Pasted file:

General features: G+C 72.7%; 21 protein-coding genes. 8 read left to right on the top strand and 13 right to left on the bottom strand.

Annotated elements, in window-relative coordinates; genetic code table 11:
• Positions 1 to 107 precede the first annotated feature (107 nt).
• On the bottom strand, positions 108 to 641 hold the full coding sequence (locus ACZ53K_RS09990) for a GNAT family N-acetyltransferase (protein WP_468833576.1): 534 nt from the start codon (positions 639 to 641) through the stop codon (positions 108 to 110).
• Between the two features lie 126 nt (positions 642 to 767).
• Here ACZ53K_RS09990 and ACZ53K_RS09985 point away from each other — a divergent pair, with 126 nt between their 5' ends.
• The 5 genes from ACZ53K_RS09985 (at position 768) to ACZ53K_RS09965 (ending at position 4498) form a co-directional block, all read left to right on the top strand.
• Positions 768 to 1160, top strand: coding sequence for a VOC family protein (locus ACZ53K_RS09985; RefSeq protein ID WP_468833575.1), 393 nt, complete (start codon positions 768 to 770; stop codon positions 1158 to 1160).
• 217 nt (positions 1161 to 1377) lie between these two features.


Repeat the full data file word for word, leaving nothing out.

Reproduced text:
General features: G+C 72.7%; 21 protein-coding genes. 8 read left to right on the top strand and 13 right to left on the bottom strand.

Annotated elements, in window-relative coordinates; genetic code table 11:
• Positions 1 to 107 precede the first annotated feature (107 nt).
• On the bottom strand, positions 108 to 641 hold the full coding sequence (locus ACZ53K_RS09990) for a GNAT family N-acetyltransferase (protein WP_468833576.1): 534 nt from the start codon (positions 639 to 641) through the stop codon (positions 108 to 110).
• Between the two features lie 126 nt (positions 642 to 767).
• Here ACZ53K_RS09990 and ACZ53K_RS09985 point away from each other — a divergent pair, with 126 nt between their 5' ends.
• The 5 genes from ACZ53K_RS09985 (at position 768) to ACZ53K_RS09965 (ending at position 4498) form a co-directional block, all read left to right on the top strand.
• Positions 768 to 1160, top strand: coding sequence for a VOC family protein (locus ACZ53K_RS09985; RefSeq protein ID WP_468833575.1), 393 nt, complete (start codon positions 768 to 770; stop codon positions 1158 to 1160).
• 217 nt (positions 1161 to 1377) lie between these two features.